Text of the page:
Supermarkets continue to fight for share of the stomach as well. Given their core audience is in the market for food anyways, the idea they can be a destination to order, sit down and enjoy a meal before/after/while shopping is gaining a lot of momentum. By moving past prepared and takeaway options, we see that many regional and few national chains of supermarkets are hitting their stride with this truer dining format. An example of an established ‘grocerant’ is Whole Foods Market. In certain locations, they offer a hot and cold food bar filled with fresh, unique, healthy options that you can choose to take home or eat-in store. According to USA Today, the ‘grocerant’ segment generated 2.4 billion visits and $10 billion in sales in 2016 by promoting restaurant-quality freshly prepared foods.
While it is easy to point out how the industry is changing, it becomes a little more difficult to answer the question of WHY it is changing the way it is. Millennials are unquestionably shaping the state of today’s foodservice industry. These statistics from Convenience Store Decision’s article on Five Food Trends Driven by Millennials explain very simply some of the trends that we will explore more deeply in part two of this mid-year report:
- 48% of millennials say they prefer eating meals on-the-go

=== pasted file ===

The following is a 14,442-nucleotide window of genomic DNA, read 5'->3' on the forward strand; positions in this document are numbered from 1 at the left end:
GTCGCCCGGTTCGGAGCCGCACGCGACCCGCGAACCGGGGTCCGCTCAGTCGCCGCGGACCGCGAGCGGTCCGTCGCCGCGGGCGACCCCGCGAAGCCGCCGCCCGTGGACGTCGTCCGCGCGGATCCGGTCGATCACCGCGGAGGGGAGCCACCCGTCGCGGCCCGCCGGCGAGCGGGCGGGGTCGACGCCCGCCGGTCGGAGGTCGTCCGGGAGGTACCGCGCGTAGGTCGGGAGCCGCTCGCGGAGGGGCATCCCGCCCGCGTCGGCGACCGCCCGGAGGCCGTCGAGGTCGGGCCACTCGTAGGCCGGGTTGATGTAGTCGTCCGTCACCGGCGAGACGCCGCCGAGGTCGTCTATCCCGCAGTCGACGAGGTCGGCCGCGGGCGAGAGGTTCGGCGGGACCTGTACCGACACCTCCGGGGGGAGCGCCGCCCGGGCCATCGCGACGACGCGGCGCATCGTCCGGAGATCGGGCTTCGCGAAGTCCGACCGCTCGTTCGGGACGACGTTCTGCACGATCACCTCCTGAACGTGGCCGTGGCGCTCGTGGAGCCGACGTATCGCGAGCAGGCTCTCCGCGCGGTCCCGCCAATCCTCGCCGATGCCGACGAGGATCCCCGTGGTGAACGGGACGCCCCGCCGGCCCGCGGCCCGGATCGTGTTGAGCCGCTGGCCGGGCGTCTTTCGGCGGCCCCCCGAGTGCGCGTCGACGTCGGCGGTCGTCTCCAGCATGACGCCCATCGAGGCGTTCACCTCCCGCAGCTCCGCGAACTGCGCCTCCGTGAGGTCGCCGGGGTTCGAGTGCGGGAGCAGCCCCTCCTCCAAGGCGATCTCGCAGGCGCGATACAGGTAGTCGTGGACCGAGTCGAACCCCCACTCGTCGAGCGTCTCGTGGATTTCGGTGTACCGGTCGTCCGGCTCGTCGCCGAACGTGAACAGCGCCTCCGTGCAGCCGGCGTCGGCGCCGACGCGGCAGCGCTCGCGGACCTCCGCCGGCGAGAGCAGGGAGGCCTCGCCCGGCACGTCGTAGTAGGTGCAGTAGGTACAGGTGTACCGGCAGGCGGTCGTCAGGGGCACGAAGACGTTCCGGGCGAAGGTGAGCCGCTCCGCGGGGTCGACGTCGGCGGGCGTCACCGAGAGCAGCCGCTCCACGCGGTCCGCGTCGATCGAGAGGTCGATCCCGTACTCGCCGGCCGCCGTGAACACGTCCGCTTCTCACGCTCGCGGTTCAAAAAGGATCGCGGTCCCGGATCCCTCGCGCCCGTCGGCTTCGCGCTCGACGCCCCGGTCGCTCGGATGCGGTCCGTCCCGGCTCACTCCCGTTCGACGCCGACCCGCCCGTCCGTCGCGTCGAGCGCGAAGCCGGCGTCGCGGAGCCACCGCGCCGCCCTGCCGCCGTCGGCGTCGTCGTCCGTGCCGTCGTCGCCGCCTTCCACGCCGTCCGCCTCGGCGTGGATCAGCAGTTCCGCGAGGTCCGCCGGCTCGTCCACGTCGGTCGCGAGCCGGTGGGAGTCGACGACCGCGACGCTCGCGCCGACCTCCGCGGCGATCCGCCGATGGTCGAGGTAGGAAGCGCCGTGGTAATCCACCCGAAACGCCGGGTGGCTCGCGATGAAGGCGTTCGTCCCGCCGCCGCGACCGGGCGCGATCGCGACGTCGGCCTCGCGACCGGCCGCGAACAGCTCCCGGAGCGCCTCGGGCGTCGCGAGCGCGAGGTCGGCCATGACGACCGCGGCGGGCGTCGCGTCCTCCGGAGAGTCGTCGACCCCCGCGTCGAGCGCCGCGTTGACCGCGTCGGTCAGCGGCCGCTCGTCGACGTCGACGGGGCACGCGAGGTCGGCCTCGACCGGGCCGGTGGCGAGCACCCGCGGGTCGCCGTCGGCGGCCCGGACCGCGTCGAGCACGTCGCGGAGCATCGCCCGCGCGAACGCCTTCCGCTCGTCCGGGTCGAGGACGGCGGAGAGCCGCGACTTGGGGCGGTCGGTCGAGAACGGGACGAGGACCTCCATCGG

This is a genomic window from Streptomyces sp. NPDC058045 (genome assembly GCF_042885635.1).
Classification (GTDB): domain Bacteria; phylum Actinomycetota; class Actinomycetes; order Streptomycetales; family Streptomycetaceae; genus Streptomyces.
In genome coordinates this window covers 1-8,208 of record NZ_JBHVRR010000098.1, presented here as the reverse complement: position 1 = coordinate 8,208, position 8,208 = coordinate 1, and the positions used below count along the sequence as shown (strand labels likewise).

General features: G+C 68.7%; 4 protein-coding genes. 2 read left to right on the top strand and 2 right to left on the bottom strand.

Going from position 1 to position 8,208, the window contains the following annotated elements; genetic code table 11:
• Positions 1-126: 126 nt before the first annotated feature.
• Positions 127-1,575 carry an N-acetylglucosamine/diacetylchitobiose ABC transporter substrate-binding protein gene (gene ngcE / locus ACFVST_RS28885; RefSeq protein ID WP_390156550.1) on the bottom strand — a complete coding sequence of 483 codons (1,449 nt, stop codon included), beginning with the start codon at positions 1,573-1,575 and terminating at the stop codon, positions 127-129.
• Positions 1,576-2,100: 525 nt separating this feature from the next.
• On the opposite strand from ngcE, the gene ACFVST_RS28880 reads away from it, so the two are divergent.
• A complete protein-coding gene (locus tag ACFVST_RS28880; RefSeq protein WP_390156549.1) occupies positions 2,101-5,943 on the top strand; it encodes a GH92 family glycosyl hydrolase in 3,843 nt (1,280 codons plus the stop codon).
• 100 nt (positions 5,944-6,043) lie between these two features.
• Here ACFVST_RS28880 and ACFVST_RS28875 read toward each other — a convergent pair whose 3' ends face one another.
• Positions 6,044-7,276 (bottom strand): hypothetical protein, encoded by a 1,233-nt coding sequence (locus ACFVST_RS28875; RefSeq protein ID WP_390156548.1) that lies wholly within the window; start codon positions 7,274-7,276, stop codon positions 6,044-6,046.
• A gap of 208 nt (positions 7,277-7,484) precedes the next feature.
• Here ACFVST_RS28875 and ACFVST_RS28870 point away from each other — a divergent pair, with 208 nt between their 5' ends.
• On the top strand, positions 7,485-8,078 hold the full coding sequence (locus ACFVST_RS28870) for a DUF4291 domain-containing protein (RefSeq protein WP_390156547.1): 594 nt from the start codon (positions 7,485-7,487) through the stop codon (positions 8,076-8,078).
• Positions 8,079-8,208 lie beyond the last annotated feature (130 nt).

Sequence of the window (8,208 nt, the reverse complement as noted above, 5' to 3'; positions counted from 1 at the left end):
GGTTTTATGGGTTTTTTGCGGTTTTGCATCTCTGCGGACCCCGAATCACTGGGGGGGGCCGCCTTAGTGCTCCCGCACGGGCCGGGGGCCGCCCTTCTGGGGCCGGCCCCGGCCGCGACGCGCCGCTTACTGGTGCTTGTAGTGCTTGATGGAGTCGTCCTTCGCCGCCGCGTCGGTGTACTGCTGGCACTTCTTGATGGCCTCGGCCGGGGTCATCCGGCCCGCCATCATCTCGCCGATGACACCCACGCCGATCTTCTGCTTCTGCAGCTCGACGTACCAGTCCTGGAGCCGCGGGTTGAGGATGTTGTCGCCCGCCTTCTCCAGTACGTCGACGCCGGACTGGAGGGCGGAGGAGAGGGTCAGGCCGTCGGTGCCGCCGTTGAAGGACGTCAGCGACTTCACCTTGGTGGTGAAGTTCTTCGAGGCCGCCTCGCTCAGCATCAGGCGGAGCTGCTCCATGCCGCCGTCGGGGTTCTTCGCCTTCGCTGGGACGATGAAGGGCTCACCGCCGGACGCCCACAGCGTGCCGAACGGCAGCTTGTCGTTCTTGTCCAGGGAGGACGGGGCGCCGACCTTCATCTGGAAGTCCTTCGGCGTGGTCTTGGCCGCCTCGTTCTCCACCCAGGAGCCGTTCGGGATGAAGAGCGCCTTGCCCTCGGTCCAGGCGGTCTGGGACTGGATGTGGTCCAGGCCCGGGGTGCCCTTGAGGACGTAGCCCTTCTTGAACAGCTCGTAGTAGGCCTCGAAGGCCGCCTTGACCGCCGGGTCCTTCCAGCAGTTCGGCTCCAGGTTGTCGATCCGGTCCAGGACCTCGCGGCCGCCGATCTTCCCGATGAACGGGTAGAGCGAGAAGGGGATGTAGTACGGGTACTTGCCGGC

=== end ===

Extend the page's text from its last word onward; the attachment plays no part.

- 44% say convenience is more important than cuisine
- 68% prefer locally sourced ingredients
- 66% are willing to pay more for food that comes from local producers
- 67% say they love ordering healthy options at a restaurant
- 63% say they love restaurants that offer “over-the-top” menu items
If you are experiencing these trends first hand in your day-to-day dining, look no further than the millennial demographic. In April 2016 a population estimate released by the U.S. Census Bureau confirmed that Millennials had overtaken baby-boomers as the U.S.’s largest generation. The number of Millennials being 75.4 million and Baby Boomers being 74.9 million.
Beyond assessing the restaurant industry based on sales and demographic demand, we can also evaluate growth based on the industry’s workforce. In 2017, restaurants will remain the nation’s second largest private sector employer, providing jobs for about one in every 10 working Americans. The total number of jobs across the industry is projected to rise to 14.7 million over the course of this year.
Based on the numbers, the foodservice industry continues to show promise and coupled with an improving economy its hopeful that we should see these numbers continue to rise into the next decade. However, without getting too far ahead of ourselves its best to focus on today and on how we here at Henny Penny can continue to manufacture quality products that can contribute to a flourishing industry.
Next week we will continue with our look at 2017 thus far with a rundown of the year’s stand out trends in technology and consumer behavior. Be sure not to miss it by subscribing to Our Take and receive an email alert when we post Part 2 of our mid-year review.